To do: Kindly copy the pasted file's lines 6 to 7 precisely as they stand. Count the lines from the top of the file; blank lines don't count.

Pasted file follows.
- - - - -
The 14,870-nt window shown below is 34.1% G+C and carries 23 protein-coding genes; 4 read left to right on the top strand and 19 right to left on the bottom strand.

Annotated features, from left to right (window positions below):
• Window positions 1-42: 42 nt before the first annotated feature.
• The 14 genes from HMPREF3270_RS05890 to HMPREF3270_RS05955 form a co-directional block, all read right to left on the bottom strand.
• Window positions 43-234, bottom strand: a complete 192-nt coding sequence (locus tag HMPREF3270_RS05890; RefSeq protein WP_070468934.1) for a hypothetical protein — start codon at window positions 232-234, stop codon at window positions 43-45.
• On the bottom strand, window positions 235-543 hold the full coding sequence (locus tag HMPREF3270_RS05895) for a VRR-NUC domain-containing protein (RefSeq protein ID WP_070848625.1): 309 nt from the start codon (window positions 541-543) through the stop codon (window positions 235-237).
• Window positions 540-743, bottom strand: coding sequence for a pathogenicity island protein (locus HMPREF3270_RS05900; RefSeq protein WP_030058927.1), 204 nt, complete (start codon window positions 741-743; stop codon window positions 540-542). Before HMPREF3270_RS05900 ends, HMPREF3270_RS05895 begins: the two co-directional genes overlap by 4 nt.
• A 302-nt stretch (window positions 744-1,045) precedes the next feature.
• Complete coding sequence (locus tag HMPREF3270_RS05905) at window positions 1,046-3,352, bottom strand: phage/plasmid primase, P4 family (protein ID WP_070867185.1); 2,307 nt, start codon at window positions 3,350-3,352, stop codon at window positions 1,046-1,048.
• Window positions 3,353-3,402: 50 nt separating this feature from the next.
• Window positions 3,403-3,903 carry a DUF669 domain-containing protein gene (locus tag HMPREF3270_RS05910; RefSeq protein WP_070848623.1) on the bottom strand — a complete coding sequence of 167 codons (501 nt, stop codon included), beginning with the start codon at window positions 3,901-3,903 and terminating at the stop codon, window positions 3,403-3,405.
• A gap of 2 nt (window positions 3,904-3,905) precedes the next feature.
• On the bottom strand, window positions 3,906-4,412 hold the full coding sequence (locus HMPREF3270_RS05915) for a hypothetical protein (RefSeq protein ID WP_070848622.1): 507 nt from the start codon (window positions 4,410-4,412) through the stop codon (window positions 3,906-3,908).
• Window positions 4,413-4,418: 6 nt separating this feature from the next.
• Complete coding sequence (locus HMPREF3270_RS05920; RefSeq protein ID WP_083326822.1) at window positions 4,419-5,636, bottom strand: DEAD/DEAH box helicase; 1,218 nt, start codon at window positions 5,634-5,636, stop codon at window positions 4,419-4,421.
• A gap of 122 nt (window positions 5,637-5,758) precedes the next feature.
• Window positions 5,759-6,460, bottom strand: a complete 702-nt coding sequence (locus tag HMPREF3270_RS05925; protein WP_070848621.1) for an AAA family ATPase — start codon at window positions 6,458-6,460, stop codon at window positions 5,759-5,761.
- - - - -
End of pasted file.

• On the bottom strand, window positions 235-543 hold the full coding sequence (locus tag HMPREF3270_RS05895) for a VRR-NUC domain-containing protein (RefSeq protein ID WP_070848625.1): 309 nt from the start codon (window positions 541-543) through the stop codon (window positions 235-237).
• Window positions 540-743, bottom strand: coding sequence for a pathogenicity island protein (locus HMPREF3270_RS05900; RefSeq protein WP_030058927.1), 204 nt, complete (start codon window positions 741-743; stop codon window positions 540-542). Before HMPREF3270_RS05900 ends, HMPREF3270_RS05895 begins: the two co-directional genes overlap by 4 nt.